|By Northstarmom (Northstarmom) on Monday, March 08, 2004 - 06:04 am: Edit|
It is a confusing situation because the customs of China differ greatly from the customs of the US and of Harvard. In the US, in such a situation, if anyone were to offer to pay for a meal, it would be the interviewer.
I am surprised at the experience that was related in this thread in which an interviewer -- presumably in the US -- accepted an offer of a drink from a student. If I interviewed students in coffee shops, I'd plan to buy them a drink. I'd be the host, and it would be polite for me to buy them some refreshments.
My thoughts are that due to the fact that the interview is in China, and Amylase is Chinese, she should follow the Chinese custom, and if the interviewer feels uncomfortable about it, the interviewer will gracefully turn it down.
If I were the interviewer, I wouldn't want to have a meal with the student. It would be very difficult for me to take notes. Having a meal with the student before or after the interview would be just as bad because there still would be interesting things that would be discussed that I would want to take notes on. I'd also find it to be distracting to be eating while also conducting an important interview.
|By Amylase (Amylase) on Monday, March 08, 2004 - 07:02 am: Edit|
Thank you very much Northstarmom. It's indeed very helpful to see this situation through another Harvard interviwer's perspective.
Now i know what to do. Just be polite without causing any unnecessary embarassments.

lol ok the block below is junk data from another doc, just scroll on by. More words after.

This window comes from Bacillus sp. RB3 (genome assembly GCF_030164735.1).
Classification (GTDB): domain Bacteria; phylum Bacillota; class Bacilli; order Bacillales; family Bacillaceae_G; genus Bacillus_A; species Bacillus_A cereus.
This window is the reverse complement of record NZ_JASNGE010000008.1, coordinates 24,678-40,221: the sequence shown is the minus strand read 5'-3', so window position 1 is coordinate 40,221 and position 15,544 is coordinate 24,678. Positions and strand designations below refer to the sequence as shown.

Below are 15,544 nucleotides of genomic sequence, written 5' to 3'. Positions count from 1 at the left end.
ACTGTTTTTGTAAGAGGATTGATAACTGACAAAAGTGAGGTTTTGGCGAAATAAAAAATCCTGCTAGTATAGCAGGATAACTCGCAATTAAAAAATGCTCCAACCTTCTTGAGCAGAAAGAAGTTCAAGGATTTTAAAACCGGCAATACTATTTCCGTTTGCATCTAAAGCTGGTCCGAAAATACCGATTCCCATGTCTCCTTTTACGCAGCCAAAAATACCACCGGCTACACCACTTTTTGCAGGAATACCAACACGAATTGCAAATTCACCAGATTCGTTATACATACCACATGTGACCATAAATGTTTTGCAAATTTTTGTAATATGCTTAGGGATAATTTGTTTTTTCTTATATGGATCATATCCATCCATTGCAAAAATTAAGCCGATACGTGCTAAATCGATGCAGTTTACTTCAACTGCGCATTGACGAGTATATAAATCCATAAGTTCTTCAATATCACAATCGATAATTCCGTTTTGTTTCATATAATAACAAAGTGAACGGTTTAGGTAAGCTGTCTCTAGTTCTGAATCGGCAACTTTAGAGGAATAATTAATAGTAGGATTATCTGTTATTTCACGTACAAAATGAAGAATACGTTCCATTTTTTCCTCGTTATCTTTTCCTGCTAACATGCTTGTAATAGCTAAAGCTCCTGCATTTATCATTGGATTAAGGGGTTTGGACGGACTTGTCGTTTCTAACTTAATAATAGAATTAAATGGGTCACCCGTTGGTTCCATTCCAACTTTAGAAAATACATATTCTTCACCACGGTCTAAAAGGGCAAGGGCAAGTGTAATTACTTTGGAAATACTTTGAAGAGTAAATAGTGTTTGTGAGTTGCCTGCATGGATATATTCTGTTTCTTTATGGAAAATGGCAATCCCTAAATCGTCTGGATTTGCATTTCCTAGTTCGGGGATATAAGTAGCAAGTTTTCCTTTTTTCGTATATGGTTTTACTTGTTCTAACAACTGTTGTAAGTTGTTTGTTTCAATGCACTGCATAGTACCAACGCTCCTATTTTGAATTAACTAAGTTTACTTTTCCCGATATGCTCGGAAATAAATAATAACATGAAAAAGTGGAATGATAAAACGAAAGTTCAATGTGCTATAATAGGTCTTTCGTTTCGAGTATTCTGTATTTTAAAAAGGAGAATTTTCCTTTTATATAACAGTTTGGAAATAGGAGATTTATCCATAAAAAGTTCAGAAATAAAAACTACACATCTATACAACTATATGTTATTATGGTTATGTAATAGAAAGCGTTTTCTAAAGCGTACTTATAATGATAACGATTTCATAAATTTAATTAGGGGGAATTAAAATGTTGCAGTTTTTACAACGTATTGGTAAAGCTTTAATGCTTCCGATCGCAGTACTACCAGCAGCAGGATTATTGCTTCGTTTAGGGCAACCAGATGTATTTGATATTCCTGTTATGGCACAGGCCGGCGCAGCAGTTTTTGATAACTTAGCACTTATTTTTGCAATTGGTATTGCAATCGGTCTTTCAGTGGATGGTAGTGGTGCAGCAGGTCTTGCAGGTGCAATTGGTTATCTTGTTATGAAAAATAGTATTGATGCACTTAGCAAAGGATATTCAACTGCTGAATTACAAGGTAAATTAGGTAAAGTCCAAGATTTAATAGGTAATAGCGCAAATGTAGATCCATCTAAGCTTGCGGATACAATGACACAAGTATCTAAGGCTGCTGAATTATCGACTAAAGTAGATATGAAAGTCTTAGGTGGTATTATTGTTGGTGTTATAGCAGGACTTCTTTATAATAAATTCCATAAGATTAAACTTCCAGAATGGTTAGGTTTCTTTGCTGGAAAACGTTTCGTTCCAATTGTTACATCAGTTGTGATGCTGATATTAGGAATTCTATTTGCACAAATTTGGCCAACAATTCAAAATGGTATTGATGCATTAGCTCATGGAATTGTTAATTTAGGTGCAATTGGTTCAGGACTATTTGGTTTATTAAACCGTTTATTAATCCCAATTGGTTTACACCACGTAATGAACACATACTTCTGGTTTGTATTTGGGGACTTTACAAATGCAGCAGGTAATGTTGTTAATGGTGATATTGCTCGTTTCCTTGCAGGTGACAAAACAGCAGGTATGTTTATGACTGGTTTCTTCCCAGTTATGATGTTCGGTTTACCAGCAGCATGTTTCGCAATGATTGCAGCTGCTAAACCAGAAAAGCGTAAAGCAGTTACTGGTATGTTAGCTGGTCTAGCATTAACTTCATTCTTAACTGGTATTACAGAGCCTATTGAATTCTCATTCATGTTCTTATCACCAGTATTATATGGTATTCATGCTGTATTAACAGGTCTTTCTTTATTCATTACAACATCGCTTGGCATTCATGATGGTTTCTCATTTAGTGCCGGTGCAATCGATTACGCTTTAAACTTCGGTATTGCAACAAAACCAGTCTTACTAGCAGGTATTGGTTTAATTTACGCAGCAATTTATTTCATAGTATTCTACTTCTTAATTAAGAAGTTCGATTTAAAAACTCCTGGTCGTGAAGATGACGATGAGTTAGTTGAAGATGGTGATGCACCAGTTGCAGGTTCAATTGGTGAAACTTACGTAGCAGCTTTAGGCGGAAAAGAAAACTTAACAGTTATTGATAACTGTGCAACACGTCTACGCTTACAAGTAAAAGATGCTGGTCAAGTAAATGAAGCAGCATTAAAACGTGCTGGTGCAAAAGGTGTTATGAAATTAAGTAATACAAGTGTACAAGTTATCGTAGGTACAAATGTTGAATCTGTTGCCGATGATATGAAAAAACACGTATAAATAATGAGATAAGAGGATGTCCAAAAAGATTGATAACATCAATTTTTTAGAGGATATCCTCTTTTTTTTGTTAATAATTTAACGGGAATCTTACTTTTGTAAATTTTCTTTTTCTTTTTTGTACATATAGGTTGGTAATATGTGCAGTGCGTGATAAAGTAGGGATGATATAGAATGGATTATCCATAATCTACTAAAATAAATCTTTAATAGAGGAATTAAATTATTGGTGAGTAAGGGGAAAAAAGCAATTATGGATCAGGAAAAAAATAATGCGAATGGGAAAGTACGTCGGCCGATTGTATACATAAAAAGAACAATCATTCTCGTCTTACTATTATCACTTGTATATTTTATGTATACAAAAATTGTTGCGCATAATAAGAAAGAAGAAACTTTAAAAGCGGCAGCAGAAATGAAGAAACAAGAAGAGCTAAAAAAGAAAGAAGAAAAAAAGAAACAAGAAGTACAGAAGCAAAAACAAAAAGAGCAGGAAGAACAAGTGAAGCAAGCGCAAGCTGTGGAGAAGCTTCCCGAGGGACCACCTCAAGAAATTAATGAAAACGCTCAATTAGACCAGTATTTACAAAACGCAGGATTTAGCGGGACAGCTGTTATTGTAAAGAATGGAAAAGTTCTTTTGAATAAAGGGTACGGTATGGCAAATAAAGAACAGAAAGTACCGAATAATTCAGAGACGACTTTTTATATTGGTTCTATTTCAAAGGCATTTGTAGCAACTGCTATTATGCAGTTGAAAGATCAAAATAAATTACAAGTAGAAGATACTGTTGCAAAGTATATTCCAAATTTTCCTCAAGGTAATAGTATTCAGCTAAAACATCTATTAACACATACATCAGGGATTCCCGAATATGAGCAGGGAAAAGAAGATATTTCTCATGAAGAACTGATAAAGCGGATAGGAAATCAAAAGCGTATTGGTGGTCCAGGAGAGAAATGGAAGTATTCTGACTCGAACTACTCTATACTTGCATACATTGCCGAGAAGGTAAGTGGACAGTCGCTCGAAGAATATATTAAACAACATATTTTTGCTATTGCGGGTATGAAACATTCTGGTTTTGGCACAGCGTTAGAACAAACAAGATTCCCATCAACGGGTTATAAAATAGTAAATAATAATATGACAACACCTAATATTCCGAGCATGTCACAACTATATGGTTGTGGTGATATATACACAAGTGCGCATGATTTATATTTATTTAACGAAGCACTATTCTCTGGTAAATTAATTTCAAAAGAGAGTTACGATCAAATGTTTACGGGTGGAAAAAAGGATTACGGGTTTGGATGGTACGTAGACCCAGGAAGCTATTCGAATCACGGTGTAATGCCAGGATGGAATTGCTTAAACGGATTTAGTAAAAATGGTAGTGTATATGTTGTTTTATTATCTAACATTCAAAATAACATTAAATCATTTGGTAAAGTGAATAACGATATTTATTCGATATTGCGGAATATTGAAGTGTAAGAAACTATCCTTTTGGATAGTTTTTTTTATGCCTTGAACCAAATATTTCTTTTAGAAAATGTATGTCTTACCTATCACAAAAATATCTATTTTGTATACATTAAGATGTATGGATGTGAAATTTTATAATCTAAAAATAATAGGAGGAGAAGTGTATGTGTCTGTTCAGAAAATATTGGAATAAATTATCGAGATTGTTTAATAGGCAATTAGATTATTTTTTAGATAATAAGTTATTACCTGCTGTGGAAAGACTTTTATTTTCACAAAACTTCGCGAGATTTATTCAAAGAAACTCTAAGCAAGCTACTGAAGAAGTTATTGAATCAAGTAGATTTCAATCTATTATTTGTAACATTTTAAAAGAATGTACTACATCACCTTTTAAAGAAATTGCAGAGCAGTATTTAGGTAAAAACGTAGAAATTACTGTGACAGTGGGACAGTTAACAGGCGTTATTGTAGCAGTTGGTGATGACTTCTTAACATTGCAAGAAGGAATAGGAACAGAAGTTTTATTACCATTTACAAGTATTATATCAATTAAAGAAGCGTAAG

Thank you so much again
|By Northstarmom (Northstarmom) on Monday, March 08, 2004 - 07:07 am: Edit|
Good luck, Amylase. You seem like a very nice thoughtful person, and I hope things work out for you with Harvard.
Where else did you apply? The Harvard odds are so slim for everyone that I hope you have some nice back-up schools.
|By Najy (Najy) on Monday, March 08, 2004 - 08:10 am: Edit|
I brought food to my Cornell interview. Too bad she was on Atkins.
I seriously think the Atkins diet caused my pending rejection from cornell.
|By U2rules (U2rules) on Monday, March 08, 2004 - 08:15 am: Edit|
I went for my cornell interview and the guy offered me a ton of stuff at his office.
he started off with nachos and then a pizza and the i had like 2 smoothies...it was all on him.
i couldnt turn him down cuz it was around lunch time and he looked pretty hungry and it would be weird if he ate by himself.
if the guy offers you lunch take it..free meal.!
dont go overboard tho and bankrupt the guy.
and you better not spit food while you talk.
|By Texas137 (Texas137) on Monday, March 08, 2004 - 10:49 am: Edit|
I agree with Northstarmom, if anyone should play "host", it's the interviewer, not the student. It might be different in the interview was going to be at the student's home, but at the interviewer's home or at a public place, age/power/income would put the interviewer in the host role.
|By Flyguy (Flyguy) on Monday, March 08, 2004 - 01:43 pm: Edit|
HAHA U2RULES! Atkins diet costed you Cornell!
And guys...inviting someone to lunch is not overkill. Especially if you're having a good, friendly conversation with the interviewer. There's no reason why you shouldn't ask them out to eat. There's nothing wrong with giving off a friendly vibe.